Dr. Cameron Kaiser, the county's public health officer, said people could use bandanas, scarves and other items without visible holes in them to shield their faces. He cautioned against using industrial and surgical masks, saying they should be reserved for first responders.
The order came after 30 patients and staff members at a local nursing home tested positive for COVID-19, the disease caused by the coronavirus, according to NBC Los Angeles. Two deputies have also died from the disease, Riverside County Sheriff Chad Bianco said in a statement.
The Centers for Disease Control and Prevention urged Americans on Friday to wear face coverings to keep people who may not be showing symptoms of the disease from spreading it to others.
American Airlines suspends more flights to NYC
American Airlines said Sunday that it is suspending more flights to three New York City-area airports in response to the coronavirus pandemic.
In a statement, the company said that while it had already "significantly" reduced travel to John F. Kennedy International Airport, LaGuardia Airport and Newark Liberty International Airport, demand for flights to the region is "evaporating."
Beginning Tuesday, American will operate a handful of flights between 10 a.m. and 6 p.m. from Boston, Miami, Dallas-Fort Worth and other cities, the company said, adding it will try to protect its 9,000 employees by operating these limited flights with crews based outside New York.
American is one of nine United States-based airlines that have suspended flights in response to the outbreak, according to an ongoing tally by TODAY.
After Bronx Zoo tiger tests positive, veterinary group says stay away from animals if you're sick
A veterinary association said Sunday that a tiger’s positive COVID-19 test reinforced its guidelines that call for people infected with the disease to cut contact with animals.
The American Veterinary Medical Association said in a statement that until more is known about how the virus affects animals, ill pet owners should have others care for their dogs and cats.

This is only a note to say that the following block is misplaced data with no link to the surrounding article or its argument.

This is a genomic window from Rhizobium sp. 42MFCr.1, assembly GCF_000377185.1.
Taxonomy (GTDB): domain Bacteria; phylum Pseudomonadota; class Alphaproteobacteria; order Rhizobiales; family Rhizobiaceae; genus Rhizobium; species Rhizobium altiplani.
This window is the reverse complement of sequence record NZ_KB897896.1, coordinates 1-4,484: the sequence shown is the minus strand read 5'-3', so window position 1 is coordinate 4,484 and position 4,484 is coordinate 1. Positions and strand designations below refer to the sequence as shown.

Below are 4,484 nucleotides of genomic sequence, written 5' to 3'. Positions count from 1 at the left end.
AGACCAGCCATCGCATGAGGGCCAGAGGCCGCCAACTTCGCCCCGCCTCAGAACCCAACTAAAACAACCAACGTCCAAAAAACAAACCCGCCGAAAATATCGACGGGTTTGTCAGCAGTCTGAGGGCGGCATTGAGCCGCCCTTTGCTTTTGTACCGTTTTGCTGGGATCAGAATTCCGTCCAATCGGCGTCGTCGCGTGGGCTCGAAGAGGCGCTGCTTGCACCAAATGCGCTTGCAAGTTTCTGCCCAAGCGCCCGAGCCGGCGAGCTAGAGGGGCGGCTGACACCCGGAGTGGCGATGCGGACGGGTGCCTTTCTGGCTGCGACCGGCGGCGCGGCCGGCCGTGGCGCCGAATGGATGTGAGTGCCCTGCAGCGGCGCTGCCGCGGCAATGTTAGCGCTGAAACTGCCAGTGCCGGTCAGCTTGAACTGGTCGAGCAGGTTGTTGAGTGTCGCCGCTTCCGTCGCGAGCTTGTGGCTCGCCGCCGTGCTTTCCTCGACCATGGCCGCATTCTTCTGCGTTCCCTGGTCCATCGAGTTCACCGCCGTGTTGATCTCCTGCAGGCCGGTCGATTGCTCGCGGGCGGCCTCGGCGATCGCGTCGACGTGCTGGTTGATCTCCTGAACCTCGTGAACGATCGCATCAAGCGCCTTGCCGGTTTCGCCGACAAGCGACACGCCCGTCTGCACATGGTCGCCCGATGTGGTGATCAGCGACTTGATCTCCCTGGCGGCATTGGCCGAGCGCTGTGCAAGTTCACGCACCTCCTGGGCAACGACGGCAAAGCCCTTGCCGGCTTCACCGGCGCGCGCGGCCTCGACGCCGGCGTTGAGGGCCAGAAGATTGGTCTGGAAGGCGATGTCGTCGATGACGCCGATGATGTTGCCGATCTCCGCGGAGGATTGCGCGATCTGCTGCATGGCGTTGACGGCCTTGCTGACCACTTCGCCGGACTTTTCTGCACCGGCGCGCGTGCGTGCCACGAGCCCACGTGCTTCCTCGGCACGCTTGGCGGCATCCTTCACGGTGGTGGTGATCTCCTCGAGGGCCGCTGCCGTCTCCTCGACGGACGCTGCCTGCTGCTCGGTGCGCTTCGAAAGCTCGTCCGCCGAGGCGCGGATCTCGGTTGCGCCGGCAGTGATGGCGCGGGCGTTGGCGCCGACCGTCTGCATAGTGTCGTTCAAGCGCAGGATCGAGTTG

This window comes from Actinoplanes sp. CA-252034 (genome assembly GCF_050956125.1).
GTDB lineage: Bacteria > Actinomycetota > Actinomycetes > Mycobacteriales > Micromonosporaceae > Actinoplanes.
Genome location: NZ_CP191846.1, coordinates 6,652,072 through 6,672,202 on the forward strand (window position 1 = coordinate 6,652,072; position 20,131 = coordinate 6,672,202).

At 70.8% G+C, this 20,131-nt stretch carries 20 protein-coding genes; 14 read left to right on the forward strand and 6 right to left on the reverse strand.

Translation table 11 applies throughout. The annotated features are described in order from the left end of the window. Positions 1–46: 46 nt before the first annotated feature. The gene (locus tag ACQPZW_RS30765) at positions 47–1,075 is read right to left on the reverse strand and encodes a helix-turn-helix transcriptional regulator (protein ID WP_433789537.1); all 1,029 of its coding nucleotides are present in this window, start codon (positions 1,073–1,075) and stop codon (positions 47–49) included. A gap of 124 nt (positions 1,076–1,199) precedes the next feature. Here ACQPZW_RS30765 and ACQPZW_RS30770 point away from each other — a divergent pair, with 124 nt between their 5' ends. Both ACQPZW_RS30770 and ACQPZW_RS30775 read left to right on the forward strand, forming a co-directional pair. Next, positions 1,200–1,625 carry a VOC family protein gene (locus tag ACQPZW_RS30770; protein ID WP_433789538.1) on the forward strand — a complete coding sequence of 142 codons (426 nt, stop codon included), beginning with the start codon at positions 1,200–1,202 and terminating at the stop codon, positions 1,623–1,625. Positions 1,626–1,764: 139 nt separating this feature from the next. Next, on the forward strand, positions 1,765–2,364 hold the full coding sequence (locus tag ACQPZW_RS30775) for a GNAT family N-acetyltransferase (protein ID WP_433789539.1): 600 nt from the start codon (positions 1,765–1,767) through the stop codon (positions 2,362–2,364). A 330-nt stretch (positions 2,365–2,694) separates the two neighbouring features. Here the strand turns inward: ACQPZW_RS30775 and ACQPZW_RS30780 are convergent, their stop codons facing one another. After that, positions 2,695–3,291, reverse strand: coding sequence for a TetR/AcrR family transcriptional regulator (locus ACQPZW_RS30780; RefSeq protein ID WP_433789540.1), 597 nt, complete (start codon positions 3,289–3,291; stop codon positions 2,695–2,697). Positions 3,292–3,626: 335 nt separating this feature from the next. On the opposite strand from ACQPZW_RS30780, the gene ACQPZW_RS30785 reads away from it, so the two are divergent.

The group added that there had been no reports of pets or livestock developing the disease in the United States. In other countries, four cats and dogs have tested positive for COVID-19, the association said.
Nadia, a 4-year-old Malayan tiger at the Bronx Zoo, is believed to have contracted the virus from a person who had cared for her, officials at the National Veterinary Services Laboratory said Sunday. Six other big cats at the zoo are also showing symptoms, the lab said.
Texas to screen drivers from Louisiana to enforce two-week quarantine
Authorities in Texas will begin screening drivers traveling across state lines from hard-hit Louisiana to enforce a mandatory two-week quarantine, officials said Sunday.
The screening stations will be set up on high-volume, interstate roads and highways, the Texas Department of Public Safety said in a statement. Drivers will be asked to fill out a form that includes personal information, as well as a “designated quarantine location.”
Texas Gov. Greg Abbott signed an executive order March 29 mandating the quarantine. Louisiana has recorded 477 coronavirus-related deaths and more than 13,000 confirmed cases. Texas has documented 127 deaths and roughly 6,800 cases.
Death toll in New York City approaching 2,500
About 2,500 New Yorkers have died from complications connected to COVID-19, City Hall reported on Sunday.
The virus-related death toll stood at 2,472 as of 5 p.m., according to the Health Department's nightly report.
That newest figure marks 218 more fatalities from the death toll of 2,254 reported 24 hours earlier.
California pastor resigns from city council as church's communion plan draws criticism
THOUSAND OAKS, Calif. — A church pastor resigned from the local city council Sunday after coming under criticism for holding communion on Palm Sunday despite coronavirus stay-at-home rules.
Rob McCoy, senior pastor at Godspeak Cavalry Church in Thousand Oaks, California, said in a video posted to the church's website that he would hold the communion even though it's not listed as an essential service.